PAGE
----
Title:  Visible-light-driven in situ inactivation of Microcystis aeruginosa with the use of floating g-C3N4  eterojunction photocatalyst: Performance, mechanisms and implications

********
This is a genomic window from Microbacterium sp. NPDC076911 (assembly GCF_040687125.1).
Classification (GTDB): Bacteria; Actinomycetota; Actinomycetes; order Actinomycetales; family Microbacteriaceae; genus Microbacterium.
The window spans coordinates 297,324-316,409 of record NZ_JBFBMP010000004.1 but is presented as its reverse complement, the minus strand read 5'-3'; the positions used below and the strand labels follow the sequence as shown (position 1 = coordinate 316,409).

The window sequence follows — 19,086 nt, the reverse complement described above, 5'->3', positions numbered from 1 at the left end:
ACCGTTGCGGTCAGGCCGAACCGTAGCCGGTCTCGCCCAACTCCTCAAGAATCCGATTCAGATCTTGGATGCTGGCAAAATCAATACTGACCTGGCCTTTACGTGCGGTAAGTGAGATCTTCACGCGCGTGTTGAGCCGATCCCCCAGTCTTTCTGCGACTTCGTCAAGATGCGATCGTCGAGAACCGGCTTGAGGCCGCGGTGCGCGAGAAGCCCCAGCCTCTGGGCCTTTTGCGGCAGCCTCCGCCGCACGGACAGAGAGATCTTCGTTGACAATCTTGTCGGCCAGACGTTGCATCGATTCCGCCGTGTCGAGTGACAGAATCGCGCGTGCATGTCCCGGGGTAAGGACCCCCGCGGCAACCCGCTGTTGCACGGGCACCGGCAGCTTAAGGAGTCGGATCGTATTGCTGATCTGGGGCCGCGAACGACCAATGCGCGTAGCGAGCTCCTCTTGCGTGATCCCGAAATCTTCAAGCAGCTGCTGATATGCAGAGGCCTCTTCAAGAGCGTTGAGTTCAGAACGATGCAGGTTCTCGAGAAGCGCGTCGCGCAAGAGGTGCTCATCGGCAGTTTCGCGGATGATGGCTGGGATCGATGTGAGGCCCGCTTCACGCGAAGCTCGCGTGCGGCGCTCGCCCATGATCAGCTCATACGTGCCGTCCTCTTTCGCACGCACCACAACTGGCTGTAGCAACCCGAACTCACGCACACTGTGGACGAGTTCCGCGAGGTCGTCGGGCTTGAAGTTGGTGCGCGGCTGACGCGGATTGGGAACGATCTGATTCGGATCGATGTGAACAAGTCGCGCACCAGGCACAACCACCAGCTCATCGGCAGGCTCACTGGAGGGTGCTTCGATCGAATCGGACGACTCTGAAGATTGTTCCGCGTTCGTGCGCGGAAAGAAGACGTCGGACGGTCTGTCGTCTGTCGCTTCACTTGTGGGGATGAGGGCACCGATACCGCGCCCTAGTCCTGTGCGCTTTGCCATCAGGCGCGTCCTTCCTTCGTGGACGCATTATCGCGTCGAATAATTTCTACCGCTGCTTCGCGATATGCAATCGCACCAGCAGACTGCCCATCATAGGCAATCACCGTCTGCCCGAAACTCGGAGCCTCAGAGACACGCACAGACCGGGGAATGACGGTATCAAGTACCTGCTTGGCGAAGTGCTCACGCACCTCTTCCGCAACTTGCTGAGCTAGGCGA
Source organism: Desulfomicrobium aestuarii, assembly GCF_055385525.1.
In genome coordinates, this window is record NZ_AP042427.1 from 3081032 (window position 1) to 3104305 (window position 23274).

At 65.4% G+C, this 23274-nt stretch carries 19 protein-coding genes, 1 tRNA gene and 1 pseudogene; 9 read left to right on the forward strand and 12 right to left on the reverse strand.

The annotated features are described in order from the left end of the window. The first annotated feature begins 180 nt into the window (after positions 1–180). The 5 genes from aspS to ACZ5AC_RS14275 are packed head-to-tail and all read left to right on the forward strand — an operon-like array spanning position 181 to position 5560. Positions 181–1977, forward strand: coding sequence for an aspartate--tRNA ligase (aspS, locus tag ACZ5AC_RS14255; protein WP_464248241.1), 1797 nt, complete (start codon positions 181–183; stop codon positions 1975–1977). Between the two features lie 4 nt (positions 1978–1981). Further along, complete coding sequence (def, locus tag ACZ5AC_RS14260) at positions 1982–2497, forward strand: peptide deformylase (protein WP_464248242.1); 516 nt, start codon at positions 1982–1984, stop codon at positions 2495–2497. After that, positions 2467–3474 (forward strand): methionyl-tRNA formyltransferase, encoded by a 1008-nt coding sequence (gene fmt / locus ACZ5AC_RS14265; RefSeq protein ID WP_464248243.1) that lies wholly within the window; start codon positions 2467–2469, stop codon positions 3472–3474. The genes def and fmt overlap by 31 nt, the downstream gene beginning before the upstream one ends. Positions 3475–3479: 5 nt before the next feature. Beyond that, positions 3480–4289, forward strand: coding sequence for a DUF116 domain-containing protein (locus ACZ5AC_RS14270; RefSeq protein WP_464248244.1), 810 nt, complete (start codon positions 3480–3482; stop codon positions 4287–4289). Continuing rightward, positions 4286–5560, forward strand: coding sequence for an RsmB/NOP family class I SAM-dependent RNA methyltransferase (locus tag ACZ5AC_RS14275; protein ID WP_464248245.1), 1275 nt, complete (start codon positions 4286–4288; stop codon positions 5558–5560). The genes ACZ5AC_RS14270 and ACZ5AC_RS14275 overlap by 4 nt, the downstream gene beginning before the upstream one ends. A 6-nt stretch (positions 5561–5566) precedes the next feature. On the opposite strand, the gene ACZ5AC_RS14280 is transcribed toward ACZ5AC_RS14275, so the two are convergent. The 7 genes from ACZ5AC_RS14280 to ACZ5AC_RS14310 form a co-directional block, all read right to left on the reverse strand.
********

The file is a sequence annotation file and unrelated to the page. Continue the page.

Abstract:  The frequent cyanobacterial harmful algal blooms (cyano-HABs) occurring in aquatic ecosystems pose a threat to human and animal health. In this study, a novel floating, visible-light-driven catalyst was prepared by  depositing g-C3N4 on a composite expanded perlite (i.e., EP/Al2O3) via a facile impregnation-calcination method for the photocatalytic inactivation of Microcystis aeruginosa. Consideration has been given to the influence of different dosages of g-C3N4 precursors with the synthesized photocatalysts characterized using XRD, N2 adsorption/ desorption, electron microscopy, FT-IR spectra, XPS and UV–vis absorption spectra. Results of this study show that sheet-like g-C3N4 were well dispersed on the surface of EP/Al2O3 with the heterojunction photocatalyst (CAE-2) with a dicyandiamide to EP/Al2O3 ratio of 2:1 demonstrating the highest specific surface areas (i.e., 56.7 m2/g). Under 6 h of irradiation, 74.4% of M. aeruginosa at an initial concentration of 2.7 × 106 cells/mL could be removed with the use of CAE-2 of 2 g/L. In the photocatalytic inactivation process, algae cell lysis is mainly ascribed to the attack by the reactive oxygen species (ROSs) generated on the semiconductor surface, with the predominant species (i.e., HO%) causing the damage of membrane permeability with cations and cellular organic matters released into the solution though the cellular organic matters including microcystin-LR could readily be removed by the photocatalysts. Continuous monitoring by using flow cytometry and measuring the maximum photochemical efficiency of PSII indicated that cell apoptosis and reduction of photosynthetic activity occurred as a result of the inactivation. This study presents a promising technology for the remediation of cyano-HABs in open waters.